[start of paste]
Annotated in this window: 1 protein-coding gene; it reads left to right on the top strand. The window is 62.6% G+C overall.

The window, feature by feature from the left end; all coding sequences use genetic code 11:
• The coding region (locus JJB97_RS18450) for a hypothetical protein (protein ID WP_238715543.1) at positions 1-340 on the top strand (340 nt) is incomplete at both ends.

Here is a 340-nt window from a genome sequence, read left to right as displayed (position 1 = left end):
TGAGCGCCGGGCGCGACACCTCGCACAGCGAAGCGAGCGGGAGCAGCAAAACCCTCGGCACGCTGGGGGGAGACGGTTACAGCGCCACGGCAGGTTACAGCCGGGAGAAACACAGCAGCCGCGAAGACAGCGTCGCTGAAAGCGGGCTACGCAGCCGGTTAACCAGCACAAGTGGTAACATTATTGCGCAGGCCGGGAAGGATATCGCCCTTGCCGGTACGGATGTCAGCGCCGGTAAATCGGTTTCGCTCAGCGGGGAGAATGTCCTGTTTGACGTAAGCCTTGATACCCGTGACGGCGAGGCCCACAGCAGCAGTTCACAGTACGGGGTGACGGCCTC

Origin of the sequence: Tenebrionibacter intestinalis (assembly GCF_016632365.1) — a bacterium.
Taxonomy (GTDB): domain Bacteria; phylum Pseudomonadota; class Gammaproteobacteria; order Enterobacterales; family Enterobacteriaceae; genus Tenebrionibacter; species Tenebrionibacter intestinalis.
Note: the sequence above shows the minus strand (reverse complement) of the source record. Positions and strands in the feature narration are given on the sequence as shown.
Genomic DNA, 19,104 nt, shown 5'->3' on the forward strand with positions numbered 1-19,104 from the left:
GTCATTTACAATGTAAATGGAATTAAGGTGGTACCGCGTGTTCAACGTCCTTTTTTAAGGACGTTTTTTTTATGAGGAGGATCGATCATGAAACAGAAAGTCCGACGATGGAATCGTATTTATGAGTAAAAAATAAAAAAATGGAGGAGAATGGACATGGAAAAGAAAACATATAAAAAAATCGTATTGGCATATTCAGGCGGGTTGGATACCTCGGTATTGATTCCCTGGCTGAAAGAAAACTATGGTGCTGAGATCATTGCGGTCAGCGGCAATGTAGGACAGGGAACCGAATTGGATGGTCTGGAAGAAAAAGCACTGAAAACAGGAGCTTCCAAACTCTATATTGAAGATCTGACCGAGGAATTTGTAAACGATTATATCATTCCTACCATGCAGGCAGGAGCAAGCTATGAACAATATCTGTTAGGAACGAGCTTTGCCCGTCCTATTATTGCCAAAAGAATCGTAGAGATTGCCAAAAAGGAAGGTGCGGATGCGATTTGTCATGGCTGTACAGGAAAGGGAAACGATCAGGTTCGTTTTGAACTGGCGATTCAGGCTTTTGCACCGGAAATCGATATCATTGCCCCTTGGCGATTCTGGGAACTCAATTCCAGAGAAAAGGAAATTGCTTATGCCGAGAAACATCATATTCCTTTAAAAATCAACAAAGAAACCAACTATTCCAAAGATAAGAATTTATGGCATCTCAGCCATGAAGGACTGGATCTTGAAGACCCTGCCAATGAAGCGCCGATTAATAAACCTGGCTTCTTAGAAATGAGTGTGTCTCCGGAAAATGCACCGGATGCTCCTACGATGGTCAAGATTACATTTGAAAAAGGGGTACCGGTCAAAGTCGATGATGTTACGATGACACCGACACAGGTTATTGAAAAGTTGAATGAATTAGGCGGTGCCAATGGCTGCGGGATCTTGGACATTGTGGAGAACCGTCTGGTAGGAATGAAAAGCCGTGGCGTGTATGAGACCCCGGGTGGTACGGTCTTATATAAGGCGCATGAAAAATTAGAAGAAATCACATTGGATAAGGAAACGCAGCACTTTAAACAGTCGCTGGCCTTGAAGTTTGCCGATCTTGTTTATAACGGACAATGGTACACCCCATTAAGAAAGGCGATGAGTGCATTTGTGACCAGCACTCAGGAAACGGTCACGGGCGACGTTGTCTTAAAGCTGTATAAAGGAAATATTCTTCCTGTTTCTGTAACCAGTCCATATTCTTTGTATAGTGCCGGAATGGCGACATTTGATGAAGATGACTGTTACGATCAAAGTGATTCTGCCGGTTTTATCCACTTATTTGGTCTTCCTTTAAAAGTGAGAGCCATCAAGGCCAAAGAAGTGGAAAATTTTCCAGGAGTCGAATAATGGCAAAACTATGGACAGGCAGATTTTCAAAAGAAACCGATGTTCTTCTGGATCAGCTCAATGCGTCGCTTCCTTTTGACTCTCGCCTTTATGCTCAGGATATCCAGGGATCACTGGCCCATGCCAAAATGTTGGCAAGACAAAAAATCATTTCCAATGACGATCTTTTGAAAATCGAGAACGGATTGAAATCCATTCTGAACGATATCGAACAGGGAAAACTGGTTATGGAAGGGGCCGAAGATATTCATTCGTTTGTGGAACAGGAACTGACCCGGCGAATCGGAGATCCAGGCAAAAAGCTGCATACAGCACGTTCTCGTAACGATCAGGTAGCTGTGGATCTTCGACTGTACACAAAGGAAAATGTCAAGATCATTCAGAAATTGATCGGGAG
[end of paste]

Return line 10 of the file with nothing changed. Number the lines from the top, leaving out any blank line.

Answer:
GTCATTTACAATGTAAATGGAATTAAGGTGGTACCGCGTGTTCAACGTCCTTTTTTAAGGACGTTTTTTTTATGAGGAGGATCGATCATGAAACAGAAAGTCCGACGATGGAATCGTATTTATGAGTAAAAAATAAAAAAATGGAGGAGAATGGACATGGAAAAGAAAACATATAAAAAAATCGTATTGGCATATTCAGGCGGGTTGGATACCTCGGTATTGATTCCCTGGCTGAAAGAAAACTATGGTGCTGAGATCATTGCGGTCAGCGGCAATGTAGGACAGGGAACCGAATTGGATGGTCTGGAAGAAAAAGCACTGAAAACAGGAGCTTCCAAACTCTATATTGAAGATCTGACCGAGGAATTTGTAAACGATTATATCATTCCTACCATGCAGGCAGGAGCAAGCTATGAACAATATCTGTTAGGAACGAGCTTTGCCCGTCCTATTATTGCCAAAAGAATCGTAGAGATTGCCAAAAAGGAAGGTGCGGATGCGATTTGTCATGGCTGTACAGGAAAGGGAAACGATCAGGTTCGTTTTGAACTGGCGATTCAGGCTTTTGCACCGGAAATCGATATCATTGCCCCTTGGCGATTCTGGGAACTCAATTCCAGAGAAAAGGAAATTGCTTATGCCGAGAAACATCATATTCCTTTAAAAATCAACAAAGAAACCAACTATTCCAAAGATAAGAATTTATGGCATCTCAGCCATGAAGGACTGGATCTTGAAGACCCTGCCAATGAAGCGCCGATTAATAAACCTGGCTTCTTAGAAATGAGTGTGTCTCCGGAAAATGCACCGGATGCTCCTACGATGGTCAAGATTACATTTGAAAAAGGGGTACCGGTCAAAGTCGATGATGTTACGATGACACCGACACAGGTTATTGAAAAGTTGAATGAATTAGGCGGTGCCAATGGCTGCGGGATCTTGGACATTGTGGAGAACCGTCTGGTAGGAATGAAAAGCCGTGGCGTGTATGAGACCCCGGGTGGTACGGTCTTATATAAGGCGCATGAAAAATTAGAAGAAATCACATTGGATAAGGAAACGCAGCACTTTAAACAGTCGCTGGCCTTGAAGTTTGCCGATCTTGTTTATAACGGACAATGGTACACCCCATTAAGAAAGGCGATGAGTGCATTTGTGACCAGCACTCAGGAAACGGTCACGGGCGACGTTGTCTTAAAGCTGTATAAAGGAAATATTCTTCCTGTTTCTGTAACCAGTCCATATTCTTTGTATAGTGCCGGAATGGCGACATTTGATGAAGATGACTGTTACGATCAAAGTGATTCTGCCGGTTTTATCCACTTATTTGGTCTTCCTTTAAAAGTGAGAGCCATCAAGGCCAAAGAAGTGGAAAATTTTCCAGGAGTCGAATAATGGCAAAACTATGGACAGGCAGATTTTCAAAAGAAACCGATGTTCTTCTGGATCAGCTCAATGCGTCGCTTCCTTTTGACTCTCGCCTTTATGCTCAGGATATCCAGGGATCACTGGCCCATGCCAAAATGTTGGCAAGACAAAAAATCATTTCCAATGACGATCTTTTGAAAATCGAGAACGGATTGAAATCCATTCTGAACGATATCGAACAGGGAAAACTGGTTATGGAAGGGGCCGAAGATATTCATTCGTTTGTGGAACAGGAACTGACCCGGCGAATCGGAGATCCAGGCAAAAAGCTGCATACAGCACGTTCTCGTAACGATCAGGTAGCTGTGGATCTTCGACTGTACACAAAGGAAAATGTCAAGATCATTCAGAAATTGATCGGGAG